were good children; and we are going
sometime, : i t we, Allie?" And tho
two went ('.-. v n the walk, singing, i:i
their dear, ssveet voices:
"I have a n.-ae.-aa in the promised land ;
My gra'i'bea ci'.isme, I must co;"
a verse of tin :ir own rendering, which
they had a !'ei to the hymn,
"I have a father in the promised land."
I bad mourned a dead mother. Bit
ter tears of anguish of heart had been
poured out, as I thought of her dark,
cold, dreary-resting. But there was no
grave, no dead grandmother to theso
trustful, hopeful little ones. I accept
ed the lesson. My tears were dried.
I have no dead mother, I saiiL Sho
has only "moved to heaven.". Sho
lives in the "promised land." Thank'
ful Traveller.
Iowa Republican State Contention.
The Republicans of Iowa are truo
as steel. It was heralded abroad by
tho opposition press that the Repub
lican "Patrons of Husbandry" had gone
over to the Democracy, and would not
be represented in the JiepuUican Statu
Convention. So far from this, tho
proportion of fanners in, and at, tho
convention was far in exe"-.-? of former
years. It i i the general declaration of
tho Republican press that "the farmer
element of the party was never so
largely rcpVt.s'.-utE'd in a political con
vention in Iowa b fore, and the plat
form was, in every sense, tlie choico
and the will of the representatives of
tho Republican farmers of the State."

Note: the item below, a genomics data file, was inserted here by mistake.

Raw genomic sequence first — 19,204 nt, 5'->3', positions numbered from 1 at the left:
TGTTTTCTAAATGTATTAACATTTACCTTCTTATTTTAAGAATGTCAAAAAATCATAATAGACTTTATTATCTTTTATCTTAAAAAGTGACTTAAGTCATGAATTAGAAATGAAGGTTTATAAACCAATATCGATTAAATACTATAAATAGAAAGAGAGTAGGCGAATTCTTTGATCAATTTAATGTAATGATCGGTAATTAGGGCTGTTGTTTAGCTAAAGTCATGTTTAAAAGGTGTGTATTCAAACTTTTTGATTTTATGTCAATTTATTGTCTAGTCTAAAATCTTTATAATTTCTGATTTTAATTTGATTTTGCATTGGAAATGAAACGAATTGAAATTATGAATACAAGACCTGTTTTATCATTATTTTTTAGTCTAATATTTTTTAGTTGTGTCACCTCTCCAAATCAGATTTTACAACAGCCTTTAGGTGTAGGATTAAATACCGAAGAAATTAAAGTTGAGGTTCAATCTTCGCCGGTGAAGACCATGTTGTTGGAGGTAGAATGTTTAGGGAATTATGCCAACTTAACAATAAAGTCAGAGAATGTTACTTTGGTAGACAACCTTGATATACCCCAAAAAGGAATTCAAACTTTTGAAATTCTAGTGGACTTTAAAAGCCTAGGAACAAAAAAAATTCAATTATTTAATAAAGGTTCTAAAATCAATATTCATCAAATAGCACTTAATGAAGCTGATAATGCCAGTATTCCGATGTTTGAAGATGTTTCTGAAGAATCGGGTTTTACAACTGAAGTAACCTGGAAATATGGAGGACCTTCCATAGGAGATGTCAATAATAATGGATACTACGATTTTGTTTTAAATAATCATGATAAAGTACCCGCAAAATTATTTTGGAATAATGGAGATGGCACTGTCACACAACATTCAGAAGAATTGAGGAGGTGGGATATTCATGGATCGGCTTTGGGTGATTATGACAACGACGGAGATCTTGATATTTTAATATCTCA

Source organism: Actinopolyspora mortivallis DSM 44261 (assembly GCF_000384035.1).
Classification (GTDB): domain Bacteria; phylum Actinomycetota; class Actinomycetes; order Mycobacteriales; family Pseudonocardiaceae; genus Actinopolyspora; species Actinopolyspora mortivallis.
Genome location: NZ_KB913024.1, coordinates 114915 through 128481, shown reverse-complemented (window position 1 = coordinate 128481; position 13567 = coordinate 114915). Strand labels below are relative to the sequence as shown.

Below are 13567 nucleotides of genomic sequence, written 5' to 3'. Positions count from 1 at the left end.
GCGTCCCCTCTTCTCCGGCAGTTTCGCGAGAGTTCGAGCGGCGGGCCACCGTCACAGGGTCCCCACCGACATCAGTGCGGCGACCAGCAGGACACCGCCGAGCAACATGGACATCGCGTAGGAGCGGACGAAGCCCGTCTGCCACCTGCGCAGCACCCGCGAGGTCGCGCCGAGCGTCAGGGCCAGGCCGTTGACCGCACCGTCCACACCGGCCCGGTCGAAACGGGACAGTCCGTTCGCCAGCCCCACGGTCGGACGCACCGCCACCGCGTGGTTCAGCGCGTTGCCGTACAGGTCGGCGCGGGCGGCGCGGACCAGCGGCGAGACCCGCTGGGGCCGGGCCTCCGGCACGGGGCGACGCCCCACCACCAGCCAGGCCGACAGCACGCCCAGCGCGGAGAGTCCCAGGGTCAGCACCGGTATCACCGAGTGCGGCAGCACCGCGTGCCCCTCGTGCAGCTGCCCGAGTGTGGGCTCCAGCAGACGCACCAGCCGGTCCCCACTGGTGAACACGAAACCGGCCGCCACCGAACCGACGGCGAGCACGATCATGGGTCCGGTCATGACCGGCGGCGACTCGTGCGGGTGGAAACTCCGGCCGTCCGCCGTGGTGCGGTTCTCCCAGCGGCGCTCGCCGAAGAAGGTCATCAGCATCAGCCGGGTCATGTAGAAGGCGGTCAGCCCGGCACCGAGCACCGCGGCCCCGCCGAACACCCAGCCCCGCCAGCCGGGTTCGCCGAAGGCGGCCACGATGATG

The convention was held in tho
court-house at Des Moines, on the 23th
of June. Hon. John 1'. West, of Henry
county, presided, and harmony aud
enthusiasm pi t veiled throughout each
session of the convention. Of the total
number of 7:Ji delegates, there wcro
but 47 absent. The present Governor
of the State, Hon. C. C. Carpenter, was
renominated by a unanimous declam
ation of sentiment, amid enthusiastic,
cheering. Hon. Joseph Dyg.trt, of
Tama county, was nominated Lieutenant-Governor
on the first formal
ballot. The Hon. James M. Beck was
renominated Judge of the Supremo
Court without opposition, and Colonel
Alonzo Absrnethy was nominated
Superintendent of Public Instruction
by acclamation.
The platform of the party was adopt
ed in convention without a dissent
ing voice. It not only has the genuine
ring, but in sentiment and spirit it Is
quite up to the line of advanced pub
lic opinion, and cannot fail to have an
excellent effect within and beyond tho
limits of the State of Iow&.-HcpubUe.
Hashuqua i:? the name of a town iu
NoxwLe'. cvuEi;-, Missiasippi. .